I was playing and experimenting with iMovie's built-in time-lapse function and decided it'd be cool to make a 24 hour recording with it.
I did some testing (among which a 5 hour cloud movement recording compressed to 5 minutes) and paid attention to the weather forecast as the camera would be partially outside and I didn't want rain on it. 16 August seemed to be the perfect day, so I set it all up and got ready for the recording.
I should however point out I didn't yet wanted to record 24 hours, I first wanted only the part of the day when it's actually light outside. Therefor I started the recording somewhere inbetween 2 and 3 am, just before I went to sleep, to edit out the dark part at the beginning later. The next morning (or afternoon ;) though I figured I would just let it run until 3 am to have the full 24 hours anyway. This is why it starts and ends at 3 am, rather than midnight.
After the recording it needed some more tweaking. The video initially was 48 minutes long, I squeezed that back to 24 minutes (for a technical reason: the time-lapse records frames with adjacent fields (as delivered by the camera), rather than frames with fields 30 fields apart. Recording twice as much and squeezing that back fills in the correct fields for smooth motion). This meant one second in the video represents 1 minute of the day. But 24 minutes really is too long and too boring for one shot, so for internet use I sped it up even more to its final 4:48 minutes (that's 4.8 mathematical minutes, which is 1/300th of 24 hours, so the video is sped up 300 times). I also increased the contrast in the clouds and in the shadows a bit.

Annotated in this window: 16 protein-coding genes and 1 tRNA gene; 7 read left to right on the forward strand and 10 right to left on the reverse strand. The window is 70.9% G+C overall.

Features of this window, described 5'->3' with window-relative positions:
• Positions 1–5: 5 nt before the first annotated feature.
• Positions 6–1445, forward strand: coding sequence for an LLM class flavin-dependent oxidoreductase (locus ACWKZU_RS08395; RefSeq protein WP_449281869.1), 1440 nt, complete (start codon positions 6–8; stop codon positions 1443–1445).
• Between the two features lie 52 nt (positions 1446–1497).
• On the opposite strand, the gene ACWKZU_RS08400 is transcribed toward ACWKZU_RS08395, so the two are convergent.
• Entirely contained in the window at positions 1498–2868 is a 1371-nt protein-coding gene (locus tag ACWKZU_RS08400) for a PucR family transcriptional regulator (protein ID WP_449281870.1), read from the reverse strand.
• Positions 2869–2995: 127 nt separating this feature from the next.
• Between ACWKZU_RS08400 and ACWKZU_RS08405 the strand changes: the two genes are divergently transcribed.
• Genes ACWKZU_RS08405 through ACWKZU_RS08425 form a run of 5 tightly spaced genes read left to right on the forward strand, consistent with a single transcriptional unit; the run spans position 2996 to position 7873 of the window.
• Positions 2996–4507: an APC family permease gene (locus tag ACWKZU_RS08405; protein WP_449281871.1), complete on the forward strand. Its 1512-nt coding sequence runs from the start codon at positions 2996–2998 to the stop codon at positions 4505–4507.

I think I was lucky with the weather too, the clouds didn't move so very fast, so even at 300 times the speed you can still follow them. I personally like the part where you can actually see the sun rays underneath them most :D
The time in the upper right corner should be fairly accurate. I ended the recording at 3 am on my Mac's clock exactly, which is fed by a timeserver. The times for various positions of the Moon and Sun are taken from various internet sources and seem to be correct. Fun to see how it's light before the Sun is up and after it's set :)
Music is the song Nucleus from Epiphany, it can be found on Simuze.nl. Licensed under Creative Commons Attribution-Share Alike license.
So I hope you enjoy as much as I do the video 24 hours time-lapse: A day in the life! :D